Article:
Grain yield components of pearl millet under optimum conditions can be used to identify germplasm with adaptation to arid zones

Oosterom, E.J. van and Weltzien, E. and Yadav, O.P. and Bidinger, F.R. (2006) Grain yield components of pearl millet under optimum conditions can be used to identify germplasm with adaptation to arid zones. Field Crops Research, 96 (2-3). pp. 407-421.

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There is evidence that high-tillering, small-panicled pearl millet landraces are better adapted to the severe, unpredictable drought stress of the arid zones ofNWIndia than are low-tillering, large-panicled modern varieties, which significantly outyield the landraces under favourable conditions. In this paper, we analyse the relationship of arid zone adaptation with the expression, under optimum conditions, of yield components that determine either the potential sink size or the ability to realise this potential. The objective is to test whether selection under optimal conditions for yield components can identify germplasm with adaptation to arid zones in NW India, as this could potentially improve the efficiency of pearl millet improvement programs targeting arid zones. We use data from an evaluation of over 100 landraces from NW India, conducted for two seasons under both severely drought-stressed and favourable conditions in northwest and south India. Trial average grain yields ranged from 14 g m�2 to 182 g m�2. The landraces were grouped into clusters, based on their phenology and yield components as measured under well-watered conditions in south India. In environments without pre-flowering drought stress, tillering type had no effect on potential sink size, but low-tillering, large-panicled landraces yielded significantly more grain, as they were better able to realise their potential sink size. By contrast, in two low-yielding arid zone environments which experienced pre-anthesis drought stress, low-tillering, large-panicled landraces yielded significantly less grain than high-tillering ones with comparable phenology, because of both a reduced potential sink size and a reduced ability to realise this potential. The results indicate that the high grain yield of low-tillering, large-panicled landraces under favourable conditions is due to improved partitioning, rather than resource capture. However, under severe stress with restricted assimilate supply, high-tillering, small-panicled landraces are better able to produce a reproductive sink than are large-panicled ones. Selection under optimum conditions for yield components representing a resource allocation pattern favouring high yield under severe drought stress, combined with a capability to increase grain yield if assimilates are available, was more effective than direct selection for grain yield in identifying germplasm adapted to arid zones. Incorporating such selection in early generations of variety testing could reduce the reliance on random stress environments. This should improve the efficiency of millet breeding programs targeting arid zones.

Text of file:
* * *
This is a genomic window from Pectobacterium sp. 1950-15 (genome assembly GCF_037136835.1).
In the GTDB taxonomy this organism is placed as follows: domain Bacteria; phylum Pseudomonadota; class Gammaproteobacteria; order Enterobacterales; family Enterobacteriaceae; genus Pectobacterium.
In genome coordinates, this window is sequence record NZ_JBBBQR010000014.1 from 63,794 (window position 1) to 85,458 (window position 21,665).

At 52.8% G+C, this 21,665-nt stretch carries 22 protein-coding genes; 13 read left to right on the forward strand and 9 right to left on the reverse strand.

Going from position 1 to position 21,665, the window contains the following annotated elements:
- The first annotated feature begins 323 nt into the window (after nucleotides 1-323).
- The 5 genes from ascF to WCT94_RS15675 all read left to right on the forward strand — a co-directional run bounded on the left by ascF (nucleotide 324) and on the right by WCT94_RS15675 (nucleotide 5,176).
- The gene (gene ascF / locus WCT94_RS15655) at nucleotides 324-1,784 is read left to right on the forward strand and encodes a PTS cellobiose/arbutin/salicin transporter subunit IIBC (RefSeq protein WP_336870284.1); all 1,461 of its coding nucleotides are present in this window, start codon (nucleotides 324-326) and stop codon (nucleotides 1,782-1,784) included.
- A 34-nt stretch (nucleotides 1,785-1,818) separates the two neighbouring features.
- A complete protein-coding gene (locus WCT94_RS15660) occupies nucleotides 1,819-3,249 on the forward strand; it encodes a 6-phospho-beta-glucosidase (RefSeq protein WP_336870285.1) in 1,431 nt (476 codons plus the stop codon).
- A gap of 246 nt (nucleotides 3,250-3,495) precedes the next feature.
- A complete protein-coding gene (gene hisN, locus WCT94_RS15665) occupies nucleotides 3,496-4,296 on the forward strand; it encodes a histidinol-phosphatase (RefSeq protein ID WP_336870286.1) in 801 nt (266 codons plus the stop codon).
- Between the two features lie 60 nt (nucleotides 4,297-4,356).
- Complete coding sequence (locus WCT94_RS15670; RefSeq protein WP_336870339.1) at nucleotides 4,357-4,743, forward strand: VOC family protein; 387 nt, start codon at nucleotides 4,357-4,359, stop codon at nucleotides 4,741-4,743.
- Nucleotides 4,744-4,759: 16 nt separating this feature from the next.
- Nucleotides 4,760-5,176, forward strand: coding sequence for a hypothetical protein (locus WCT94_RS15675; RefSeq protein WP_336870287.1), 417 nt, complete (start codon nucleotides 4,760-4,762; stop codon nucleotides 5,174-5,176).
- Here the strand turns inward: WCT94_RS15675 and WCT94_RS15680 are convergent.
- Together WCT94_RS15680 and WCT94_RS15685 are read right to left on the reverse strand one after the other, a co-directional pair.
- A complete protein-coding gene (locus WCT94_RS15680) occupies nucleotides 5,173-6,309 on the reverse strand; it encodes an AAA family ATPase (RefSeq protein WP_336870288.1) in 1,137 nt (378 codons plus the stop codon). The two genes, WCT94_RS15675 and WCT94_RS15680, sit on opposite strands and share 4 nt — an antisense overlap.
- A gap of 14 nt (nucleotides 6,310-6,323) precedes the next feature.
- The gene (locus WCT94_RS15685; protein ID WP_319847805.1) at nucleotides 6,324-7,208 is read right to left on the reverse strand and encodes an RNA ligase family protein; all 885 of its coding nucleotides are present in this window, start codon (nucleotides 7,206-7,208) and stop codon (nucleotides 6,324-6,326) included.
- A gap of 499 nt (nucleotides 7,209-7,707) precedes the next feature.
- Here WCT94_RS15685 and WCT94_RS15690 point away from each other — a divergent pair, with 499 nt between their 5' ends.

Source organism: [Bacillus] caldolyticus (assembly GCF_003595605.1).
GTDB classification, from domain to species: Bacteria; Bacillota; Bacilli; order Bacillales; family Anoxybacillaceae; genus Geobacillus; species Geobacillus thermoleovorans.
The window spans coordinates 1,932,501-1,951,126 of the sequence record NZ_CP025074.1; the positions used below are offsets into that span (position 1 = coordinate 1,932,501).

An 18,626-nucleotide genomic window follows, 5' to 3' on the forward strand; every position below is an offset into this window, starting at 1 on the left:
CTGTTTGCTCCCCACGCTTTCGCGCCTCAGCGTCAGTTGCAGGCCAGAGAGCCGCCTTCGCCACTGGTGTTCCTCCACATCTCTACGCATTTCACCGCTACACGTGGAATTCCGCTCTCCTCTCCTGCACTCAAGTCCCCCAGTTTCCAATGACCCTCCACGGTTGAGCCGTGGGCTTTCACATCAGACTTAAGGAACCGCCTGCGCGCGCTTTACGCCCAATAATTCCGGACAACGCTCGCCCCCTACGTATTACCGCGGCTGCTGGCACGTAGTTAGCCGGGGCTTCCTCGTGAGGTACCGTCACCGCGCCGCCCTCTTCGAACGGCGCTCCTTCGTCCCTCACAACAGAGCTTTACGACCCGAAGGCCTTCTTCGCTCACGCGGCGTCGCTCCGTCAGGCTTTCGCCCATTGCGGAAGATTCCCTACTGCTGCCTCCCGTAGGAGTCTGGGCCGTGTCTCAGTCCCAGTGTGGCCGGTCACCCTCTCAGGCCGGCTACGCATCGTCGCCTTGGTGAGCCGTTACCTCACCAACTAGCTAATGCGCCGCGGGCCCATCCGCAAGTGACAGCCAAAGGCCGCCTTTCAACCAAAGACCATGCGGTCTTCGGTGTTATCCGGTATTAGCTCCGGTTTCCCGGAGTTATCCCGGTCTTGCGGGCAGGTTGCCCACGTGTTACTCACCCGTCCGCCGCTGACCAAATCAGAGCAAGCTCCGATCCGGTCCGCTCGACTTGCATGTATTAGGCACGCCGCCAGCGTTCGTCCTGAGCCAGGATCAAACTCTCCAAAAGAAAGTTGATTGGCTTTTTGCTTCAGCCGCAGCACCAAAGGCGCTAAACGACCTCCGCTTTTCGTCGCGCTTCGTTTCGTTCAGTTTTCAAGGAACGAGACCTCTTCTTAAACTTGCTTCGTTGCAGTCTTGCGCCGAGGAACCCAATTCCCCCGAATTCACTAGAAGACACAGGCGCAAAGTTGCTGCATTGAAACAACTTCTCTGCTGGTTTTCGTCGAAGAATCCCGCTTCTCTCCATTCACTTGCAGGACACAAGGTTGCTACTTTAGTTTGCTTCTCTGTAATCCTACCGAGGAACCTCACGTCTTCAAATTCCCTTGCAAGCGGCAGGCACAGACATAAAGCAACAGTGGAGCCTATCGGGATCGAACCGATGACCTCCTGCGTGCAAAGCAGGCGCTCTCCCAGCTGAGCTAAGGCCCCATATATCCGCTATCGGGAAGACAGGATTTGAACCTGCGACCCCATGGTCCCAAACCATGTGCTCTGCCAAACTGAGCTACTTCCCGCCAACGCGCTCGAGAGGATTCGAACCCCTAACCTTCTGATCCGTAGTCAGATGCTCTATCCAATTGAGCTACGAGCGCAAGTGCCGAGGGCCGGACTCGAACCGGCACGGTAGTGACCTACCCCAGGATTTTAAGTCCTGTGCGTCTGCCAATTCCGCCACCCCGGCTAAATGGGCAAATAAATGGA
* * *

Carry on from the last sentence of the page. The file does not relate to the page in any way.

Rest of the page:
Item Type: Article
Author Affiliation: Agricultural Production Systems Research Unit (APSRU), University of Queensland, School of Land and Food Sciences, Brisbane, Qld. 4072, Australia
Subjects: Crop Improvement > Seed Technology
Divisions: Millet
Depositing User: Sandhya Gir
Date Deposited: 06 Jan 2011 18:28
Last Modified: 06 Jan 2011 18:28
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